History of Hemp
Welcome to the world of industrial hemp, CBD, and THC. What is it? What does it stand for? What’s in the plant? These answers and more will be revealed in this all telling article about the History of Hemp!
The first uses of hemp dates back to early Asia around 8000 B.C. for the purposes of making pottery and food (seed and oil). Eventually, people used the hemp for making paper, clothes, rope and shoes.
The first recorded medicinal use of hemp dates back to around 2700 B.C. Cannabis was introduced in South America in 1549. While hemp was a required crop for farmers to grow in the US during the 1700’s. This was due to the fact hemp produced 4X more paper per acre than trees.
In 1937, the Marijuana Tax Act placed a tax on all cannabis sales (including hemp), heavily discouraging its production. The last commercial hemp field in the US was planted in Wisconsin in 1957.
In 1970, the Controlled Substances Act classified hemp as an illegal Schedule 1 drug, which imposed strict regulations on its cultivation.
In 2004, the Hemp Industries Association vs DEA ruling by the Ninth Circuit District Court permanently protected sales of hemp foods and body care products in the US.
In 2007, the first hemp licenses were granted in North Dakota for the first time in over 50 years.
The 2014 Farm Bill allowed research institutions to start pilot hemp farms. Most recently, the US Senate introduced The Hemp Farming Act in its version of The 2018 Farm Bill. This bill was signed into law in December 2018 and became the most important piece of legislation for the hemp industry in history. It allowed for the removal of hemp from the Drug Enforcement Agency’s (DEA) Schedule 1 classification for controlled substances and paved the way for hemp to be categorized as an agricultural commodity. Hemp is now considered to be legal on a FEDERAL basis nationwide. There are some states that are just now determining their laws with regard to hemp though, which may be in conflict with the federal view.
Difference between marijuana and industrial hemp?
There is much confusion regarding marijuana and industrial hemp. While they are from the same family of cannabis plant, there are some differences.
Strain – Cannabis Sativa or Indica
Contains THC (tetrahydrocannabinol)
Gives feeling of being “high”
Short bushy plant with broad leaves
Strain – Cannabis Sativa L
Contains not more than 0.3% THC on dry weight
Is the NON-PSYCHOACTIVE cannabinoid
Tall fibrous plant with thin leaves
What is CBD?
CBD stands for Cannabidiol, which is one of 104 cannabinoids that have been identified in hemp or cannabis. CBD is the second most prominent cannabinoid found in cannabis, Δ9-THC being the first. CBD lacks the cannabis-like intoxicating properties of Δ9-THC and, for this reason, has been traditionally considered non-psychoactive.¹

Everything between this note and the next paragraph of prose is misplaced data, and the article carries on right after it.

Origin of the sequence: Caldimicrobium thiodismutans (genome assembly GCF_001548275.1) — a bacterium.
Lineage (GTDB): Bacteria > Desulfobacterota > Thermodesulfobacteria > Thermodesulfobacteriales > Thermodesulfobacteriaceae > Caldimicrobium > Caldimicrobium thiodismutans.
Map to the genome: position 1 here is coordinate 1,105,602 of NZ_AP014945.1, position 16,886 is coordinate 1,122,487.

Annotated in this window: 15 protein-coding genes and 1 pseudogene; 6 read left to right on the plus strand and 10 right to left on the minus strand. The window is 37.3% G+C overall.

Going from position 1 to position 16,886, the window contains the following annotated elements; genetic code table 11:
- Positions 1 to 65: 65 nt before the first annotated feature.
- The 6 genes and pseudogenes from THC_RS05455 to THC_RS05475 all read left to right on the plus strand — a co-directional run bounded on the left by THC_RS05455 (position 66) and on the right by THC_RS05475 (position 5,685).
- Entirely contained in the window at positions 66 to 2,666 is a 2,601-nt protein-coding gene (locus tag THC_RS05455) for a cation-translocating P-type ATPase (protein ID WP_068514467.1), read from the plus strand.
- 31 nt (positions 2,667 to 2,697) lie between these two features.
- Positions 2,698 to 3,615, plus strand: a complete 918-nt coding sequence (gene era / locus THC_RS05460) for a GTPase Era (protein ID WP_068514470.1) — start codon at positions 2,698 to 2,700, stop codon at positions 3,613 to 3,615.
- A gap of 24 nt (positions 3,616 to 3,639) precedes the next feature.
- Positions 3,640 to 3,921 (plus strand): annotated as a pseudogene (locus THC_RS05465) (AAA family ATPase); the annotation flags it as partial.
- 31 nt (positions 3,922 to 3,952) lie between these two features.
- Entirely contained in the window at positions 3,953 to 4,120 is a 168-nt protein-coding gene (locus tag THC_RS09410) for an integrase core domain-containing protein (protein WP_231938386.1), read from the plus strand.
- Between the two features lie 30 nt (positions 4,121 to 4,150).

There are 4 formulations of CBD commonly found – isolate, broad spectrum, full spectrum and nano-emulsified. They can be defined as follows:
Isolate – CBD is isolated from other cannabinoids and terpenes (se below) and commonly labeled as being 99 percent or more pure CBD.
Broad Spectrum – CBD, along with additional terpenes and/or cannabinoids, are included to provide additional health benefits, without the presence of THC.
Full Spectrum – CBD, additional terpenes and/or cannabinoids and THC less than .3% of dry weight upon extraction are included. This provides the entourage effect, which is the enhancement of the overall effects of the CBD by any presence of THC.
Nano-Emulsified – CBD molecules are reduced in size to nano-particles and coated with microscopic balls of fat. This helps make the CBD water compatible or tolerable for greater bioavailability/absorption.
Natural compounds of the cannabis plant are also referred to as phytocannabinoids. The National Academies of Sciences’s Health and Medicine Division describes the cannabis sativa plant as having “more than 104 different cannabinoids.” They go on to state that “other compounds identified include terpenoids, flavonoids, nitrogenous compounds, and more common plant molecules”.¹
What does this generally mean? Well, basically that a full spectrum is better than an isolate because you’re getting so many other cannabinoids!
Zerrin Atakan from the Department of Psychosis Studies at King’s College London found that “Cannabidiol (CBD), is the most abundant cannabinoid in hemp.” He also describes how “in the plant, cannabinoids are synthesized and accumulated as cannabinoid acids, but when the herbal product is dried, stored and heated, the acids decarboxylize gradually into their proper forms, such as CBD”.²
A bit overwhelming, I know. Just think of it this way. You don’t get to eat the pizza until you put it in the oven! But, is this true for all cannabinoids? Do they all need to go through this “decarboxylization” process to be “beneficial?” Nope. Sure don’t. Many offer great results in their natural form!
What are some other cannabinoids, you ask? Well, THC is one. The one that gets you “high,” which you learned above. Some other main cannabinoids you’ll see are:
*Cannabidiolic Acid (CBDA)
*Tetrahydrocannabinolic Acid (THCA)
Now that you’re an expert, check out the lab results on every product to see what’s inside!
(1) National Academies of Sciences, Engineering, and Medicine; Health and Medicine Division; Board on Population Health and Public Health Practice; Committee on the Health Effects of Marijuana: An Evidence Review and Research Agenda. The Health Effects of Cannabis and Cannabinoids: The Current State of Evidence and Recommendations for Research. Washington (DC): National Academies Press (US); 2017 Jan 12. 2, Cannabis. Available from: NCBI.
(2) Atakan Z. (2012). Cannabis, a complex plant: different compounds and different effects on individuals. Therapeutic advances in psychopharmacology, 2(6), 241–254. Available from DOI.